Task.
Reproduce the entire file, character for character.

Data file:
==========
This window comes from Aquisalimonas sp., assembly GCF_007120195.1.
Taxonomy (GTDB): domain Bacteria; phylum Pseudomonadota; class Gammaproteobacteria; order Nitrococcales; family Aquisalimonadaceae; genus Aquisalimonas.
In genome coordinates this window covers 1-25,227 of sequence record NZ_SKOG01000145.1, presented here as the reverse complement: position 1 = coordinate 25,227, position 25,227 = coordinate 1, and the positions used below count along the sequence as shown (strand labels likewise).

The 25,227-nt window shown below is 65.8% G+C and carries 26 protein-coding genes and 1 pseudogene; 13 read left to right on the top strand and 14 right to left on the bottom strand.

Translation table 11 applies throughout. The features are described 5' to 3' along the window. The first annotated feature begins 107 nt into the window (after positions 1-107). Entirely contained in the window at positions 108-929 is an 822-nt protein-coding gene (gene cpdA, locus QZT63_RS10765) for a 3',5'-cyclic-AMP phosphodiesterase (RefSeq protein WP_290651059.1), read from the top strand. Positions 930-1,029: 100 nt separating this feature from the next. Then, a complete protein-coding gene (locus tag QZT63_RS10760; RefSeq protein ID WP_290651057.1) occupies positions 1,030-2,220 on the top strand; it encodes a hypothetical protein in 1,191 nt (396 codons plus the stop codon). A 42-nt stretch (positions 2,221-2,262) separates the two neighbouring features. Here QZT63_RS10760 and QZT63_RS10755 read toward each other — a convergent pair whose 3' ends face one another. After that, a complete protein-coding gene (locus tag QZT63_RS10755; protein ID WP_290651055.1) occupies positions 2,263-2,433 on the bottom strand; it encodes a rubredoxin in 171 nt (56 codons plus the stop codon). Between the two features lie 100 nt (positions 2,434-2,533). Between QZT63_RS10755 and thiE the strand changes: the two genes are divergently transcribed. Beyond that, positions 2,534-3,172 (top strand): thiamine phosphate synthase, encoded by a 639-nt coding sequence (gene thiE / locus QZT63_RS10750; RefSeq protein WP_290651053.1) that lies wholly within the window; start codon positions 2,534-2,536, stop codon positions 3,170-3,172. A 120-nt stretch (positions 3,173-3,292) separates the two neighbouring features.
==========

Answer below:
This window comes from Aquisalimonas sp., assembly GCF_007120195.1.
Taxonomy (GTDB): domain Bacteria; phylum Pseudomonadota; class Gammaproteobacteria; order Nitrococcales; family Aquisalimonadaceae; genus Aquisalimonas.
In genome coordinates this window covers 1-25,227 of sequence record NZ_SKOG01000145.1, presented here as the reverse complement: position 1 = coordinate 25,227, position 25,227 = coordinate 1, and the positions used below count along the sequence as shown (strand labels likewise).

The 25,227-nt window shown below is 65.8% G+C and carries 26 protein-coding genes and 1 pseudogene; 13 read left to right on the top strand and 14 right to left on the bottom strand.

Translation table 11 applies throughout. The features are described 5' to 3' along the window. The first annotated feature begins 107 nt into the window (after positions 1-107). Entirely contained in the window at positions 108-929 is an 822-nt protein-coding gene (gene cpdA, locus QZT63_RS10765) for a 3',5'-cyclic-AMP phosphodiesterase (RefSeq protein WP_290651059.1), read from the top strand. Positions 930-1,029: 100 nt separating this feature from the next. Then, a complete protein-coding gene (locus tag QZT63_RS10760; RefSeq protein ID WP_290651057.1) occupies positions 1,030-2,220 on the top strand; it encodes a hypothetical protein in 1,191 nt (396 codons plus the stop codon). A 42-nt stretch (positions 2,221-2,262) separates the two neighbouring features. Here QZT63_RS10760 and QZT63_RS10755 read toward each other — a convergent pair whose 3' ends face one another. After that, a complete protein-coding gene (locus tag QZT63_RS10755; protein ID WP_290651055.1) occupies positions 2,263-2,433 on the bottom strand; it encodes a rubredoxin in 171 nt (56 codons plus the stop codon). Between the two features lie 100 nt (positions 2,434-2,533). Between QZT63_RS10755 and thiE the strand changes: the two genes are divergently transcribed. Beyond that, positions 2,534-3,172 (top strand): thiamine phosphate synthase, encoded by a 639-nt coding sequence (gene thiE / locus QZT63_RS10750; RefSeq protein WP_290651053.1) that lies wholly within the window; start codon positions 2,534-2,536, stop codon positions 3,170-3,172. A 120-nt stretch (positions 3,173-3,292) separates the two neighbouring features.